Our final product serves as a proof-of-concept of major features - the nurturing rocking motion, responsive system to crying, and an overall user-friendly design.
The look and feel of the final prototype is approachable and organic.
The materials used included plywood, white fabric, and aluminum accents. We laser-cut a living hinge out of thin plywood to act as a cover for the Steward Platform, allowing us to hide the mechanism and electronics behind it
We focused on creating an interactive experience. A sound sensor in the bassinet monitors baby noises, with loud and soft cries translating into a visual LED color change. We included a simple push button to allow users to manually change the rocking patterns. In the future, we would like to implement a control system to link differences in intensity of baby cries to changes in the pattern of rocking, allowing parents to customize the product to their baby's needs.
The 3 degrees of freedom provide a smooth and safe rocking motion.
v1: With this iteration we moved from linear actuators to a 2-bar linkage assembly, using DC motors. We worked on transforming rotational motion into linear motion.
v2: We used string as a pulley system to maintain the same motion. This system provided a more smooth, bouncy motion and helped deliver a more clean rocking motion. This was our final design. The top plate is held up by a 8020 aluminum stand, for support with a ball bearing to provide 360-degree motion.
2-bar linkage attachment to motor
full assembly with center bearing
living hinge covering electronics
two sets of motors to provide 2 DOF motion
2-bar linkage assembly attached to platform
3D Printed motor mounts and L-brackets
pivot into the pulley system driven by strings attached to the motor shaft
fully assembled 3 dof before bassinet placed on top
The bassinet was carved out of lightweight styrofoam, and upholstered with a soft, elastic fabric.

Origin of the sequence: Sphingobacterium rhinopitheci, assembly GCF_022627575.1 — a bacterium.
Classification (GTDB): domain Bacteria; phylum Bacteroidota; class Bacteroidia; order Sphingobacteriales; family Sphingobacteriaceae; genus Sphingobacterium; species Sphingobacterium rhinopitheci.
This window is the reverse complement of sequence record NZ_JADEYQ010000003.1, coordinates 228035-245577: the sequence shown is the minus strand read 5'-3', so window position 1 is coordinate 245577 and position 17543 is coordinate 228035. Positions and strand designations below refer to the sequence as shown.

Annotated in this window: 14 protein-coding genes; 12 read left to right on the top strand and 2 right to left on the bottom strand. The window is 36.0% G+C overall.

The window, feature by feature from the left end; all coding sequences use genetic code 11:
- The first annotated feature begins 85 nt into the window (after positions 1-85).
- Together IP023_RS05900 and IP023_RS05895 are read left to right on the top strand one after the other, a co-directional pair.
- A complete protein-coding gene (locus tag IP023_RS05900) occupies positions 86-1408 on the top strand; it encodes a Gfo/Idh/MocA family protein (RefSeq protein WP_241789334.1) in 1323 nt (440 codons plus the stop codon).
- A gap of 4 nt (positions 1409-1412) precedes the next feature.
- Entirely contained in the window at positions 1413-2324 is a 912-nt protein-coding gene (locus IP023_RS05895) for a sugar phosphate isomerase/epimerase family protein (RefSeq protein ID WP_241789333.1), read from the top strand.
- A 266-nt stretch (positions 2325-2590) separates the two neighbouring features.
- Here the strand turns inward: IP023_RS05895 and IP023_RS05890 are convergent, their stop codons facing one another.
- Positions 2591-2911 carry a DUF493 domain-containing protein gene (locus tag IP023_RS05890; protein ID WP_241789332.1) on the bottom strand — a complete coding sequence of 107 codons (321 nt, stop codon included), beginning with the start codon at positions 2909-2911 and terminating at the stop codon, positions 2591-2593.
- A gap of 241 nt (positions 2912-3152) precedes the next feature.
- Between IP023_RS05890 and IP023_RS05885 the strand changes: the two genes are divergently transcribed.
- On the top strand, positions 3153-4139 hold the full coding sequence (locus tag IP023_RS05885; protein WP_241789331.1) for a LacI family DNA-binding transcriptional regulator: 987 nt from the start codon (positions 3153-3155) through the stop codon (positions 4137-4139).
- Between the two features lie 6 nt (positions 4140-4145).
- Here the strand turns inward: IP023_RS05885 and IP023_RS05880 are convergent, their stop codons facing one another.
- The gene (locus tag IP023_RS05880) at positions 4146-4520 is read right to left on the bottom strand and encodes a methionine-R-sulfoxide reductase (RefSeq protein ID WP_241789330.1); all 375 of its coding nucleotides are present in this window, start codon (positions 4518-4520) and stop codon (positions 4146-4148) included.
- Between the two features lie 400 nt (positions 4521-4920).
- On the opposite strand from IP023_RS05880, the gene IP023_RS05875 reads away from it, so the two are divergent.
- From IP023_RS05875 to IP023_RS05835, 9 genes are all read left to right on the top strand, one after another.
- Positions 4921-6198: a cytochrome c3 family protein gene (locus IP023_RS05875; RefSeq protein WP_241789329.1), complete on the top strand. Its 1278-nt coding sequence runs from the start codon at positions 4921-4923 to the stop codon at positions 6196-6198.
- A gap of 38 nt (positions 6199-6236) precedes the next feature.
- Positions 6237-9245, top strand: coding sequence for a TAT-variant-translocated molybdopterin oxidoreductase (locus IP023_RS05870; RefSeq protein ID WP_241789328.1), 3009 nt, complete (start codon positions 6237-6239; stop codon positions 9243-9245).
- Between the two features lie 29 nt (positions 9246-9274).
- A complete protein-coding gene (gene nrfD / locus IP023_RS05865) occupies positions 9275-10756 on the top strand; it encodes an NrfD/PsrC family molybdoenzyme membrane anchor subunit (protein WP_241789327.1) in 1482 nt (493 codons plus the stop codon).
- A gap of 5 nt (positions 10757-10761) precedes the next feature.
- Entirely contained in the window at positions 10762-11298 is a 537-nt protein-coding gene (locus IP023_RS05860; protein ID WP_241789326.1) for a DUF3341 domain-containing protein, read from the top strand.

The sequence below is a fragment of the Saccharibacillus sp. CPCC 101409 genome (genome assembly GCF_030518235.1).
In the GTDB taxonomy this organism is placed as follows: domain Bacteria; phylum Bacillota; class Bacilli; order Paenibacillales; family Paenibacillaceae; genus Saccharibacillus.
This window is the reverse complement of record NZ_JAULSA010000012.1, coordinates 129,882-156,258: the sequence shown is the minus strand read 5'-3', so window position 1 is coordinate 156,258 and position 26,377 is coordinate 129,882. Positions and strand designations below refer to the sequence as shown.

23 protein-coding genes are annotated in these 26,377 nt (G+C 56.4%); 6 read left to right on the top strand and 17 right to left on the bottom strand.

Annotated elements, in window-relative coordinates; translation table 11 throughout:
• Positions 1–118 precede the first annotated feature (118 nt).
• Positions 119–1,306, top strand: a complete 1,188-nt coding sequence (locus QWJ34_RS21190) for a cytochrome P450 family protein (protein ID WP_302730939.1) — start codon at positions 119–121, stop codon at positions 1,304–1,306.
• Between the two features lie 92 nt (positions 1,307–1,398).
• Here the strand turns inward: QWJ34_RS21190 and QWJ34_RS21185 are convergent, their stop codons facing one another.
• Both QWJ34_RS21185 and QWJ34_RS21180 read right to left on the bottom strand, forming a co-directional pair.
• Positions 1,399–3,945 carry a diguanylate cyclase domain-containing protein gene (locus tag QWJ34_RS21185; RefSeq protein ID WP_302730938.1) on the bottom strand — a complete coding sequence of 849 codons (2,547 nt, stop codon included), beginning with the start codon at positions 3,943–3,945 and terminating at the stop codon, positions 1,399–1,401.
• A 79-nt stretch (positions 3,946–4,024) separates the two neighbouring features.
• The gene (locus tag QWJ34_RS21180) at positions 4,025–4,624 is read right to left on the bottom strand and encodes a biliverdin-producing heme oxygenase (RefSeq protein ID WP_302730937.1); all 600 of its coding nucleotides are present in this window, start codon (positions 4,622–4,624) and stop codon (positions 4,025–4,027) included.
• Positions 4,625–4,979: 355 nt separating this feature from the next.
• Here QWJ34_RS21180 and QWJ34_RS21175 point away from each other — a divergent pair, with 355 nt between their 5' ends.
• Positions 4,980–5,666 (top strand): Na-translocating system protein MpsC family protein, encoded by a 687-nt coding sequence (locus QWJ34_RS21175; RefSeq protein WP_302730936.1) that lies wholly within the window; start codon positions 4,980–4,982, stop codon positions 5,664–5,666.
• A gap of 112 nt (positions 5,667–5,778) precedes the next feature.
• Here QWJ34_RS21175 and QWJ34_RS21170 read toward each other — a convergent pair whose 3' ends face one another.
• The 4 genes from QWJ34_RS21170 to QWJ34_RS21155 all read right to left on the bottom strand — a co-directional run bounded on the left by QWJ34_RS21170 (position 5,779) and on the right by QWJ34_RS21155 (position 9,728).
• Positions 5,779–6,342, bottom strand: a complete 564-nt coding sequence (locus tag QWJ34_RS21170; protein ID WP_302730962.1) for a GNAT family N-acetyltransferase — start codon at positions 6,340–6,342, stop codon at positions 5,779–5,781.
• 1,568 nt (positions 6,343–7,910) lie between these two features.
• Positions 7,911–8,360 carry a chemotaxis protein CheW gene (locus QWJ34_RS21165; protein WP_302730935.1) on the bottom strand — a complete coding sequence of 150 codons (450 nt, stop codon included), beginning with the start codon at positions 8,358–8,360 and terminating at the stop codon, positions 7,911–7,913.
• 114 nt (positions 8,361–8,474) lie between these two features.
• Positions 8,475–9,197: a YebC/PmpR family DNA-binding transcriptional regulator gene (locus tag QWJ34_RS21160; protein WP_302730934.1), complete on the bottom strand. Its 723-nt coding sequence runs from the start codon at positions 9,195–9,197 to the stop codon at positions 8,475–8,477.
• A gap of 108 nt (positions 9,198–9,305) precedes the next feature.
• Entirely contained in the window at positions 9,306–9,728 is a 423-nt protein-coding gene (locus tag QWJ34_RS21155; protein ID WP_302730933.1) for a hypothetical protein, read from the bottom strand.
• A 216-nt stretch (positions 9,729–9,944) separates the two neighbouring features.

The styrofoam was cut, carved (with kitchen knives), and covered with fabric to make the bed look comfortable and safe. A strap is sewn in with velcro to attach the baby, and the sound sensor is embedded to pick up baby cries.
cutting and gluing 24 pieces of styrofoam together
upholstered with fabric and pins
pieces glued together, ready to cut
view of sound sensor and strap
fully carved and sanded cocoon shape
placed on top of 2dof assembly
Electronic components control the motor movements, as well as the interactive elements of the experience.
Motor Control: The first Arduino Uno is used to control the 3 DC motors - two 12V motors for the Steward Platform, and a third 5V motor attached to a lazy susan for the rotational motion. These motors were connected to H-Bridges, and the speed was controlled via PWM signals. A push button is used to switch between pre-programmed patterns of motion. External power supplies help deliver the necessary current to the motors and H-Bridge.
Real-Time Sound Monitoring: An Arduino microphone sound sensor uses a threshold value to declare sounds "loud" or "quiet." The sensitivity to sound intensity is specified via the motion of a potentiometer. The sensor is able to distinguish baby cries, and outputs light colors via an RGB LED (red for loud cry, turquoise for quiet).
3 H-bridges used for motors
Arduino code for sound sensor input to RGB LED output
DC motors all controlled by one Arduino Uno
snippet of arduino code for button and motors - 3 rocking patterns written as separate functions, button helps switch between patterns using "interrupt" function
interactive button and real-time monitoring with LED output
arduino wiring behind interactive plate
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